Most dog trainers know the difference between a positive reinforcement (“Good dog!” or giving a treat,) and a punishment (a collar pop or “No”,) but it’s not up to the trainer to tell the dog what is good and what is bad. The dog decides what it likes and what it doesn’t like.
Imagine being given a piece of broccoli for doing the dishes. You might think, “Geeze. Um. Thanks?” Or what if your “punishment” is to do the dishes and it’s something you find soothing and relaxing? You might be inclined to get “in trouble” a little more often. Most of us have experience having a negative association with something someone else considers benign. My father used to whistle when he was angry, so whistling still makes the hair on the back of my neck stand on end. A person whistling because they are happy would have no idea they were stressing me out unless I told them.
Which brings us back to our dogs. Building a relationship with our dogs through training means getting to know their little quirks; treats they like and really like, and what they consider to be “punishment.” For a “soft” dog, a “punishment” may mean simply turning your back on them. Learning to read our dog when they are stressed and what stresses them out allows us to bypass their brain shutting down. Imagine trying to learn something in the presence of something you are afraid of, like someone holding a snake to your neck and asking you to solve math problems. Your brain would be trying to figure out a way to make the snake go away more than solving the math problems.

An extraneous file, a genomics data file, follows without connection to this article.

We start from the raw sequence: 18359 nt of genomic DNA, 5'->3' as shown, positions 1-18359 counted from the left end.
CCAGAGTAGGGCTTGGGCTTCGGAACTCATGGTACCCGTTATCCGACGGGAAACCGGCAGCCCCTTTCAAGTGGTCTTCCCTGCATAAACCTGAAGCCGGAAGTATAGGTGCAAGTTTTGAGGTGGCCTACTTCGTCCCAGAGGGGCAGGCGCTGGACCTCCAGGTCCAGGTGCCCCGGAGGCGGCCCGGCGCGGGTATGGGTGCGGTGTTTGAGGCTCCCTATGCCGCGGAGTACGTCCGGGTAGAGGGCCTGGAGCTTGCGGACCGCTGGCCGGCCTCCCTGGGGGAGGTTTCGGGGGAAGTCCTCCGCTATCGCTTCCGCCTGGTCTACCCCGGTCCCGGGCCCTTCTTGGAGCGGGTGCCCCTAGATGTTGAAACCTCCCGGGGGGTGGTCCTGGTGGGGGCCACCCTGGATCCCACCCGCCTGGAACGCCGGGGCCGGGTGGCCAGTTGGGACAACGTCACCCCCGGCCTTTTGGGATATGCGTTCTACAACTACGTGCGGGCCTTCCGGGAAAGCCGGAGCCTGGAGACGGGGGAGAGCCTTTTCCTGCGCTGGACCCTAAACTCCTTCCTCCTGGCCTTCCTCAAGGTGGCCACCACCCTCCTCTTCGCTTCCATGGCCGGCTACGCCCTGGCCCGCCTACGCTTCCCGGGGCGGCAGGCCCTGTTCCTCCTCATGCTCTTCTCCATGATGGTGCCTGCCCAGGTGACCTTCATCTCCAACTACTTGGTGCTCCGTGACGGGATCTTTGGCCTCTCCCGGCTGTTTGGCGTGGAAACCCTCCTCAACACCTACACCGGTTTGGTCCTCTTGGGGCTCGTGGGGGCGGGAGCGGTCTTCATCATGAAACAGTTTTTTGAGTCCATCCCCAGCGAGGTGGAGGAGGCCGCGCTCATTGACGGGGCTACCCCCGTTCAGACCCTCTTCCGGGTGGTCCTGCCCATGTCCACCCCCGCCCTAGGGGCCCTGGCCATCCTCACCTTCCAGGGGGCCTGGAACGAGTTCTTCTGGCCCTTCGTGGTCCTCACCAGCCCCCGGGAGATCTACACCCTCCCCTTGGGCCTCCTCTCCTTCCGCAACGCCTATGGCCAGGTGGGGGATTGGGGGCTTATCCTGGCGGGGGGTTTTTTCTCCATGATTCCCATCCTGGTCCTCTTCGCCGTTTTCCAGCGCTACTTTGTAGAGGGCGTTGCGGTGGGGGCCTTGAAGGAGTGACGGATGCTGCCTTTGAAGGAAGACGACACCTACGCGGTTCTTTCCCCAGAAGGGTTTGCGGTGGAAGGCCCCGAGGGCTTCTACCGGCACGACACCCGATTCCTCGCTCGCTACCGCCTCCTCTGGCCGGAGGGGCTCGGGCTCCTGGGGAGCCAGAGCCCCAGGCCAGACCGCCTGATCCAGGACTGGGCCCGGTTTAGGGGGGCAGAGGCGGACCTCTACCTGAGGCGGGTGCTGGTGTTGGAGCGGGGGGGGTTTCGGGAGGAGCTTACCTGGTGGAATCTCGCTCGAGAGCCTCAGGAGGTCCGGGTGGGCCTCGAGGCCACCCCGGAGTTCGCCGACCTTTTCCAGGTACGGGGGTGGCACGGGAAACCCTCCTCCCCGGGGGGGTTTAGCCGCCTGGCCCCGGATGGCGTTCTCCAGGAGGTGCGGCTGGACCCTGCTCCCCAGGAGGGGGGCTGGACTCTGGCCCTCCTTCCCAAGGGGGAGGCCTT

The dog chooses the reward and the dog dictates what is “punishment.” In training it’s better to reinforce the good behaviors because we don’t always know what the dog is going to think is “punishment” or how they are going to scale that “punishment.” Is it really harsh or just a gentle reprimand? Unless you know, why test it? You may end up asking your dog to learn with a snake held to their neck unintentionally.